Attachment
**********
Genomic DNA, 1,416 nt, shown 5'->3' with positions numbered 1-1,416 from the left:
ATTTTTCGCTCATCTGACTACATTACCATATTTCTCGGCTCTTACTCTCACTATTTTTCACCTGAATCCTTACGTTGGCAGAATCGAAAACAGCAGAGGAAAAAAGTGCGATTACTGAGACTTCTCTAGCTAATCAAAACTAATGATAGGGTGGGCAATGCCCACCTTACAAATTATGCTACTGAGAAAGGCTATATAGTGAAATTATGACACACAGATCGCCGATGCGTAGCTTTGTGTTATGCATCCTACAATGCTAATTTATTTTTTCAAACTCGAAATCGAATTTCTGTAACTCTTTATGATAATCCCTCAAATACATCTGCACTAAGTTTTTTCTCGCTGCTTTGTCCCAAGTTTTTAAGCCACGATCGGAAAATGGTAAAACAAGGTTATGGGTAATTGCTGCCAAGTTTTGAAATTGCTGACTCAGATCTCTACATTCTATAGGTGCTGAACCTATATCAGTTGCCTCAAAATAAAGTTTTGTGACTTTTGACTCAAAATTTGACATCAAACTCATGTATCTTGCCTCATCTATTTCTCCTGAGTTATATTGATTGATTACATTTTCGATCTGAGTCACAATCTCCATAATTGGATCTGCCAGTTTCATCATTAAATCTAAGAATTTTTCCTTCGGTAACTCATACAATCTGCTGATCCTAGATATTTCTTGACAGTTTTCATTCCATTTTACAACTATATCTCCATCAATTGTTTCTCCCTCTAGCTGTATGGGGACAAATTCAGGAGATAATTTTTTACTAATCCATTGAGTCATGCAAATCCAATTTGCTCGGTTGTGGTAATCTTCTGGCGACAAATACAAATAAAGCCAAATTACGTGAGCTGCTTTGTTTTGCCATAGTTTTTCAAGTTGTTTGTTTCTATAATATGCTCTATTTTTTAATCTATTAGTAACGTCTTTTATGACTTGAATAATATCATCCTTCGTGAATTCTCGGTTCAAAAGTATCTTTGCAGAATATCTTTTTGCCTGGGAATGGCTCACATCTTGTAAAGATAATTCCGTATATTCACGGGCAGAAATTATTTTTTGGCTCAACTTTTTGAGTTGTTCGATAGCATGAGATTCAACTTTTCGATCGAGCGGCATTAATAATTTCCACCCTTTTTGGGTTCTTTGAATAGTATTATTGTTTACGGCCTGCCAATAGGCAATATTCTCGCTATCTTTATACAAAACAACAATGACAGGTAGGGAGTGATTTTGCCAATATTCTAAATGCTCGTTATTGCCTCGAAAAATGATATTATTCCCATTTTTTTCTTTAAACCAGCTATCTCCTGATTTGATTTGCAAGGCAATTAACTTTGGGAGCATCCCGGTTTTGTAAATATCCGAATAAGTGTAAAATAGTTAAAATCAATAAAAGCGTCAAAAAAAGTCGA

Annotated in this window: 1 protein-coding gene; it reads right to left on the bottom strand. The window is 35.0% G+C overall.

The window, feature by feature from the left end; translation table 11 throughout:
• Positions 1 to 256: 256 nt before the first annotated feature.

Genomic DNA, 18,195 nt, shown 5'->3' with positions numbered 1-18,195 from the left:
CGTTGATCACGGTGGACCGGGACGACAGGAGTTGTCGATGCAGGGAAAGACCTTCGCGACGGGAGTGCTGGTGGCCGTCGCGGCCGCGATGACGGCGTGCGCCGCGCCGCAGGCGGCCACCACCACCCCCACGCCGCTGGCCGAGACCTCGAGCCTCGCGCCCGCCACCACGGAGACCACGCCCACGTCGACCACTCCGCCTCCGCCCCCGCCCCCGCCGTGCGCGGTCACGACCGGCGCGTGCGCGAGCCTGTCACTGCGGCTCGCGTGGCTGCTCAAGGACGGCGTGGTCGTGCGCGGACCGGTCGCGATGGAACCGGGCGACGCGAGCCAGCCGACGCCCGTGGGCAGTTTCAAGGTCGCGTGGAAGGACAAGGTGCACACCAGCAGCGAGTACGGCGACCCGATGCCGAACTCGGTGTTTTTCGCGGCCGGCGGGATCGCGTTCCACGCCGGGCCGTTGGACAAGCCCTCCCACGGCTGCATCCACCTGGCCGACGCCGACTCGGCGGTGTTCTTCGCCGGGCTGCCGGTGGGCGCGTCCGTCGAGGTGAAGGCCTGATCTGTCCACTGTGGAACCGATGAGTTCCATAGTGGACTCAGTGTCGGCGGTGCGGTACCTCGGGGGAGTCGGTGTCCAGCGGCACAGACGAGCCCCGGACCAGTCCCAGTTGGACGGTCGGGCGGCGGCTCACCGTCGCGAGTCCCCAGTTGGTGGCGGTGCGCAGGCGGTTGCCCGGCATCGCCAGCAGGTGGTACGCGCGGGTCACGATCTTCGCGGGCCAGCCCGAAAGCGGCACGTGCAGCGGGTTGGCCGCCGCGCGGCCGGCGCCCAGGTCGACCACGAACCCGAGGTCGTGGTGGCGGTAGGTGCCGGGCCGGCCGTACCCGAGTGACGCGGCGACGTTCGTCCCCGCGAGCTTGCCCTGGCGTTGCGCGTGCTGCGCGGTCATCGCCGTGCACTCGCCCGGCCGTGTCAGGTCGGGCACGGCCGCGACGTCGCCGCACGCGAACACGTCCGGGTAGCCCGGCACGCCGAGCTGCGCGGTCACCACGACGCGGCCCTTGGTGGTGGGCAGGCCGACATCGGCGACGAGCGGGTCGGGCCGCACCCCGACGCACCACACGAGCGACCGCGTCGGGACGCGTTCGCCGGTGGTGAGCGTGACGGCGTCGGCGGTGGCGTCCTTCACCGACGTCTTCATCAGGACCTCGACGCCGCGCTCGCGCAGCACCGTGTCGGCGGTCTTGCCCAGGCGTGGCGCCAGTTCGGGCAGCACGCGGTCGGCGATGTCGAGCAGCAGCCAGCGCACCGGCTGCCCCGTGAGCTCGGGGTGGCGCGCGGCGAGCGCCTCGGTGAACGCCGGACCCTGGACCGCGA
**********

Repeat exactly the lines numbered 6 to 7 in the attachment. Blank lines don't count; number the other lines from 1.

Genomic DNA, 18,195 nt, shown 5'->3' with positions numbered 1-18,195 from the left:
CGTTGATCACGGTGGACCGGGACGACAGGAGTTGTCGATGCAGGGAAAGACCTTCGCGACGGGAGTGCTGGTGGCCGTCGCGGCCGCGATGACGGCGTGCGCCGCGCCGCAGGCGGCCACCACCACCCCCACGCCGCTGGCCGAGACCTCGAGCCTCGCGCCCGCCACCACGGAGACCACGCCCACGTCGACCACTCCGCCTCCGCCCCCGCCCCCGCCGTGCGCGGTCACGACCGGCGCGTGCGCGAGCCTGTCACTGCGGCTCGCGTGGCTGCTCAAGGACGGCGTGGTCGTGCGCGGACCGGTCGCGATGGAACCGGGCGACGCGAGCCAGCCGACGCCCGTGGGCAGTTTCAAGGTCGCGTGGAAGGACAAGGTGCACACCAGCAGCGAGTACGGCGACCCGATGCCGAACTCGGTGTTTTTCGCGGCCGGCGGGATCGCGTTCCACGCCGGGCCGTTGGACAAGCCCTCCCACGGCTGCATCCACCTGGCCGACGCCGACTCGGCGGTGTTCTTCGCCGGGCTGCCGGTGGGCGCGTCCGTCGAGGTGAAGGCCTGATCTGTCCACTGTGGAACCGATGAGTTCCATAGTGGACTCAGTGTCGGCGGTGCGGTACCTCGGGGGAGTCGGTGTCCAGCGGCACAGACGAGCCCCGGACCAGTCCCAGTTGGACGGTCGGGCGGCGGCTCACCGTCGCGAGTCCCCAGTTGGTGGCGGTGCGCAGGCGGTTGCCCGGCATCGCCAGCAGGTGGTACGCGCGGGTCACGATCTTCGCGGGCCAGCCCGAAAGCGGCACGTGCAGCGGGTTGGCCGCCGCGCGGCCGGCGCCCAGGTCGACCACGAACCCGAGGTCGTGGTGGCGGTAGGTGCCGGGCCGGCCGTACCCGAGTGACGCGGCGACGTTCGTCCCCGCGAGCTTGCCCTGGCGTTGCGCGTGCTGCGCGGTCATCGCCGTGCACTCGCCCGGCCGTGTCAGGTCGGGCACGGCCGCGACGTCGCCGCACGCGAACACGTCCGGGTAGCCCGGCACGCCGAGCTGCGCGGTCACCACGACGCGGCCCTTGGTGGTGGGCAGGCCGACATCGGCGACGAGCGGGTCGGGCCGCACCCCGACGCACCACACGAGCGACCGCGTCGGGACGCGTTCGCCGGTGGTGAGCGTGACGGCGTCGGCGGTGGCGTCCTTCACCGACGTCTTCATCAGGACCTCGACGCCGCGCTCGCGCAGCACCGTGTCGGCGGTCTTGCCCAGGCGTGGCGCCAGTTCGGGCAGCACGCGGTCGGCGATGTCGAGCAGCAGCCAGCGCACCGGCTGCCCCGTGAGCTCGGGGTGGCGCGCGGCGAGCGCCTCGGTGAACGCCGGACCCTGGACCGCGA